Still referring to FIGS. 1 through 8, the micro-electromechanical capacitive strain sensor 100 further comprises a first longitudinal anchor 180 and a second longitudinal anchor 200. The first and second anchors 180 and 200 are positioned in the Y-axis relative to the straight center beam 160. The first anchor 180 is connected to the first opposite ends of the first, second and center beams, and the second anchor is connected to the second ends of the first, second and center beams. More specifically, the first anchor 180 is connected to the first opposite ends 120 a, 140 a and 160 aof the first bent beam 120, second bent beam 140 and the straight center beam 160, respectively; and the second anchor 200 is connected to the second opposite ends 120 b, 140 b and 160 b of the first bent beam 120, second bent beam 140 and the straight center beam 160, respectively. The first and second anchors 180 and 200 are made of insulating material to electrically isolate the first, second and center beams 120, 140 and 160, respectively, from each other. The construction and layout of the anchors 180 and 200 can vary. For example, compare the anchors 180 and 200 in FIGS. 10 and 11.

The tags C+, Cref (or Ccom) and C− can be arbitrarily applied to the beams 120, 160 and 140, respectively. The “C+” designation refers to the increase in capacitance between the first bent beam 120 and straight center beam 160, which occurs when the first bent beam 120 deflects towards the straight center beam 160. The “C−” designation refers to the decrease in capacitance between the second bent beam 140 and center beam 160, which occurs when the second bent beam 140 deflects away from the center beam 160. The Cref tag merely reflects that the straight beam 160 elongates (stretches) in the X-axis direction when its ends 160 a and 160 b are displaced in opposite directions in the X-axis.

Still referring to FIGS. 1 through 8, the first and second bent beams 120 and 140 can each be categorized as comprising first and second opposite end rafter segments and a middle collar segment, the rafter and collar segments being continuous. More specifically, first bent beam 120 can be categorized as comprising first and second opposite end rafter segments 220 a and 220 b and a straight middle collar segment 220 c (see. e.g., FIG. 3); and second bent beam 140 can be categorized as comprising first and second opposite end rafter segments 240 a and 240 b and a straight middle collar segment 240 c (see, e.g., FIG. 4).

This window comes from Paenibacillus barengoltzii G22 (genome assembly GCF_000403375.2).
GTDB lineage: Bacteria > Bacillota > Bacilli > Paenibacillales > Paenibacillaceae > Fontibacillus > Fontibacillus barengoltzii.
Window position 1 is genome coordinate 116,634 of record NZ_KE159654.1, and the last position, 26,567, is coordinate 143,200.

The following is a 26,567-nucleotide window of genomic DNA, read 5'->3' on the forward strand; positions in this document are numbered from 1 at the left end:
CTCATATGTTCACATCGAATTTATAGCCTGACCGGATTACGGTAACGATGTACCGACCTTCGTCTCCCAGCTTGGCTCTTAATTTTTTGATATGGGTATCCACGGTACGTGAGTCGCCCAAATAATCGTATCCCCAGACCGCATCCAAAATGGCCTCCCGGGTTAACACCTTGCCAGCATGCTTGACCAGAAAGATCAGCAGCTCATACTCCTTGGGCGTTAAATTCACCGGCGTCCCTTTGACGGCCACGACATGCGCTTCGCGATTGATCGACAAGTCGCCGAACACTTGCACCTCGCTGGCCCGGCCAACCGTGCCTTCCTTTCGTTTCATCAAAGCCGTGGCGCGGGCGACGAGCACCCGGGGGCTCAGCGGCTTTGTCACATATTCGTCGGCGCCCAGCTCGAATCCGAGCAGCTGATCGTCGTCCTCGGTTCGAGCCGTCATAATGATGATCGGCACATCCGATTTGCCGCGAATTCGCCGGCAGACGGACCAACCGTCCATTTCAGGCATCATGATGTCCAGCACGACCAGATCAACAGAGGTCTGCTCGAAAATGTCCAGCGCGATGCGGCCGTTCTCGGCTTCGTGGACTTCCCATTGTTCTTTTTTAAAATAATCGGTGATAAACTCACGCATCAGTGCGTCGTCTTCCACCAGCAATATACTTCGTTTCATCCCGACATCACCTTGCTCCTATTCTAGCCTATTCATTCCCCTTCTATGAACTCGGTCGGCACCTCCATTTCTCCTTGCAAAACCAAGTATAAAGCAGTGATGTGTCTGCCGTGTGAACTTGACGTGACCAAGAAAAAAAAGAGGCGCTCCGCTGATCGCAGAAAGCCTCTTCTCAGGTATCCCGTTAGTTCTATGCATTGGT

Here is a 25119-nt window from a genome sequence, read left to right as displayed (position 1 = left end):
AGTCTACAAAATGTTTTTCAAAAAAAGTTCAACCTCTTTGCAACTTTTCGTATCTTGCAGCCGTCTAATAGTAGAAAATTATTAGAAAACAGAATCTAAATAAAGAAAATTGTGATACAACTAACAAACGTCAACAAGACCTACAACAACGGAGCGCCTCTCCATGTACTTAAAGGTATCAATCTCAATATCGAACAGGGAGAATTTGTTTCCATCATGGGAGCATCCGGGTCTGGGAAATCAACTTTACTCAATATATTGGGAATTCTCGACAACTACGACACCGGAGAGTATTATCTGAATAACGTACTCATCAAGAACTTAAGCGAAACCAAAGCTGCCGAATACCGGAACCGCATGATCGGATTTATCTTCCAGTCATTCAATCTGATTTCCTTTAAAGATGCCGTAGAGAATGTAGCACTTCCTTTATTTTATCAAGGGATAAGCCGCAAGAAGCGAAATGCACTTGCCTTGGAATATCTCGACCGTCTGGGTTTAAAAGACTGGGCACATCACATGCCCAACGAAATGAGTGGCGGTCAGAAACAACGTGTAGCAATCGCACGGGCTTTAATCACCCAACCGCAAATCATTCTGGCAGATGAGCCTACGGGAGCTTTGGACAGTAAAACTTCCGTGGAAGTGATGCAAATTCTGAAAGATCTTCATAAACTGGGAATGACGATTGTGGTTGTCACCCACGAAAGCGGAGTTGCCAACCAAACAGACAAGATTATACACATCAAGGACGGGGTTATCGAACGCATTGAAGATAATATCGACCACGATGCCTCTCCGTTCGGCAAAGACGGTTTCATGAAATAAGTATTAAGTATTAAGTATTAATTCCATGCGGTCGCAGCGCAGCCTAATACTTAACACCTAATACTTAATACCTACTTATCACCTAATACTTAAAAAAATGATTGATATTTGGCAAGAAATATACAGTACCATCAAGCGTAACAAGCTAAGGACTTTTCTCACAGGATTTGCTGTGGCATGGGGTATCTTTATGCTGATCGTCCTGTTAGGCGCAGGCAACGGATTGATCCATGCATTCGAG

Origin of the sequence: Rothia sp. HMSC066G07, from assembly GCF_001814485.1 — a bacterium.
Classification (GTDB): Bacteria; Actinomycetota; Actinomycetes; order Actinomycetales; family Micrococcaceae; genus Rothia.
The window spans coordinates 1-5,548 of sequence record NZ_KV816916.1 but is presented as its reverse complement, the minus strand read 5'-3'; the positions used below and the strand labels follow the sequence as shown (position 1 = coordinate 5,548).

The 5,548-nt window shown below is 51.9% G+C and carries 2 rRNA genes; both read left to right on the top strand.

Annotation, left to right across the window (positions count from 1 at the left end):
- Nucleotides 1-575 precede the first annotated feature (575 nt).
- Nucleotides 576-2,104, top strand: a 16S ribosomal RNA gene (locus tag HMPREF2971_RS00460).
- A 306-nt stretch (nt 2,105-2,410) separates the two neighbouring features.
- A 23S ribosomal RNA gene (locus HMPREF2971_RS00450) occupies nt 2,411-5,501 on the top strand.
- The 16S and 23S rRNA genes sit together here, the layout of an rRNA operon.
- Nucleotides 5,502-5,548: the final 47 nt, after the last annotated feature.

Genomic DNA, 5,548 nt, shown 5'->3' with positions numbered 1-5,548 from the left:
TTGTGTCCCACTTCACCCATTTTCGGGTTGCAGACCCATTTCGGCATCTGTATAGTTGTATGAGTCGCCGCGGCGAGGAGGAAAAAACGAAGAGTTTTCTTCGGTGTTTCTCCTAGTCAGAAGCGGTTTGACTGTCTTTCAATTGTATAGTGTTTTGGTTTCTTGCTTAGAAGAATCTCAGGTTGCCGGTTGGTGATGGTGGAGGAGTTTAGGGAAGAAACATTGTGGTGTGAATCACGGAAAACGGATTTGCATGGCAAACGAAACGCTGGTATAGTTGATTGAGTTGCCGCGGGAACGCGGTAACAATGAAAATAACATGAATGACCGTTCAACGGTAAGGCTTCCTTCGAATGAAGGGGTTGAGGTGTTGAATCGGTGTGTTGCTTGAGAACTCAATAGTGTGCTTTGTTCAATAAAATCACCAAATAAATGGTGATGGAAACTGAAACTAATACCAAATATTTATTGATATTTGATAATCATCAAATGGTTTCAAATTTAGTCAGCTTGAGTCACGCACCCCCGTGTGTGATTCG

When the micro-electromechanical capacitive strain sensor 100 is not under stress, the middle collar segments 220 c and 240 c can be characterized as central straight segments with slanted rafter segments on either side. The degree of slant is the angle (represented here by the Greek letter “0”) between a straight-line projection from the central straight segment and either one of the adjoining ratter segments (e.g., with respect to middle collar segment 220 c this would be rafter segments 220 a and 220 b) see, e.g. FIGS. 3 and 6A and 6B 0 can vary between 3 degrees and 15 degrees (i.e., between 3° and 15° )

The horizontal projected lengths of rafters 220 a and 240 a are represented by the label “A1” in FIG. 8; the horizontal projected lengths of rafters 220 b and 240 b are represented by the label “A2” in FIG. 8; and the horizontal projected length of the central straight collar segments 220 c and 240 c are represented by the label “B” in FIG. 8; however, while the horizontal projections (under no stretching load) of segments 220 c and 240 c equal each other in FIG. 8, the actual horizontal projections for segments 220 c and 240 c may not correspond and may differ—likewise between segments 220 a and 240 a, and 220 b and 240 b. An explanation of “horizontal projected length” is also provided in the first paragraph on page 42 of the specification in U.S. Provisional Patent Application No. 60/893,884. The total horizontal projected lengths of the two rafter segments and the central straight collar segment (i.e., A1, B and A2 combined) is between 900 μm and 1,500 μm (see FIG. 8); therefore the distance between the first and second anchors 180 and 200 is between 900 μm and 1,500 μm. The horizontal projected length of any of the rafter segments is between 100 and 400 μm. The horizontal projected length of either central straight collar segments is between 100 μm and 1,300 μm. Whatever the individual horizontal projected lengths represented by A1, B and A2, the total value (i.e., A1, B and A2 combined), and as already stated, is between 900 μm and 1,500 μm.